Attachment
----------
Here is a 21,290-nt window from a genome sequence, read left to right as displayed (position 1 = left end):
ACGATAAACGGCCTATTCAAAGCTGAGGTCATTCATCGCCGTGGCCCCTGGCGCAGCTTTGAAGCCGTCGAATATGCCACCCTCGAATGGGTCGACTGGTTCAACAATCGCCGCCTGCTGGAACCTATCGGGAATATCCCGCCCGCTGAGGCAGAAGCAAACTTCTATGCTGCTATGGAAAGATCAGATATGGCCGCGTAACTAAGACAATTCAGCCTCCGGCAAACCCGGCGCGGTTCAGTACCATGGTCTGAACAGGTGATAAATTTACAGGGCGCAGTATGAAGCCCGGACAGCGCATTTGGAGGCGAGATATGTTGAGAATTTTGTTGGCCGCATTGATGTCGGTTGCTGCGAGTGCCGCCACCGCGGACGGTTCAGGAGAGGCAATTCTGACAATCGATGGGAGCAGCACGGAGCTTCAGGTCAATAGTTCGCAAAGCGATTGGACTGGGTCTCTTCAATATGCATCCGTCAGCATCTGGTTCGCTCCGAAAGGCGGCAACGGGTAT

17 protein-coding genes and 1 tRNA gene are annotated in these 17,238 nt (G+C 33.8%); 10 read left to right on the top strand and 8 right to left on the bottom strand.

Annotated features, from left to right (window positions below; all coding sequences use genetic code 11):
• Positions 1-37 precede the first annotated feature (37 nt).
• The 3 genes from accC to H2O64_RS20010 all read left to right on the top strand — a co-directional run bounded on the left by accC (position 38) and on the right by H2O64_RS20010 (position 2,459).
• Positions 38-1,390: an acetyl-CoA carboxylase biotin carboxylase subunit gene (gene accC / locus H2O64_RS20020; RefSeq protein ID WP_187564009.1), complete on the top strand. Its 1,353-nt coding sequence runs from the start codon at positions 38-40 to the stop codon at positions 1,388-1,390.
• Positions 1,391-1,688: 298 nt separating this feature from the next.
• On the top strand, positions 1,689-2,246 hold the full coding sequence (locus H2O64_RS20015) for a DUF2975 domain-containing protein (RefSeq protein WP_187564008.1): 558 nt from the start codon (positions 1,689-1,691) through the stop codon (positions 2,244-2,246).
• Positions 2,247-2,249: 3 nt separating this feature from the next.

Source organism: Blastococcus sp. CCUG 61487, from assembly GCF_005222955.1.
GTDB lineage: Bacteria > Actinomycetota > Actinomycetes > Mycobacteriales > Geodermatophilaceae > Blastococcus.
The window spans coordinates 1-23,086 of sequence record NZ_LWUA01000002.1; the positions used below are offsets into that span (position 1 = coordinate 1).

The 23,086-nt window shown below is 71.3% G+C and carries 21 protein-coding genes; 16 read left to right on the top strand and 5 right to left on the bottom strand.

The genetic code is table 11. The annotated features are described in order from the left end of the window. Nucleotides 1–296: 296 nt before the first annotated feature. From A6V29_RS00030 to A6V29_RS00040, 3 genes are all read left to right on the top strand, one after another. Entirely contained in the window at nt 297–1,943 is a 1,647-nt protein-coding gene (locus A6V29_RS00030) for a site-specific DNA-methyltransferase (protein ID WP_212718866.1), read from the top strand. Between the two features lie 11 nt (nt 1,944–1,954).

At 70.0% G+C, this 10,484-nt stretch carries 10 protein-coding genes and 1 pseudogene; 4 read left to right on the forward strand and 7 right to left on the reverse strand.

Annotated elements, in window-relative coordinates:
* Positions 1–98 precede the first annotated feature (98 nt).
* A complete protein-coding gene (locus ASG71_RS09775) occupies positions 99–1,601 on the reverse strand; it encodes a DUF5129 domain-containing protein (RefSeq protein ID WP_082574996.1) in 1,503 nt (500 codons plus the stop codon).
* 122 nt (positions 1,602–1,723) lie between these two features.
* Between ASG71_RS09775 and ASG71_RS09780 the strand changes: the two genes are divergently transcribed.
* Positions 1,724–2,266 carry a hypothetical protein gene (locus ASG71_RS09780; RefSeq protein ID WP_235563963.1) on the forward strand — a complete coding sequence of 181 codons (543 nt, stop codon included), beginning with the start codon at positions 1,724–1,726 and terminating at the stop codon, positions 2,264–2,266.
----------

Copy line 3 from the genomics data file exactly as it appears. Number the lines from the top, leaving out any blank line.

17 protein-coding genes and 1 tRNA gene are annotated in these 17,238 nt (G+C 33.8%); 10 read left to right on the top strand and 8 right to left on the bottom strand.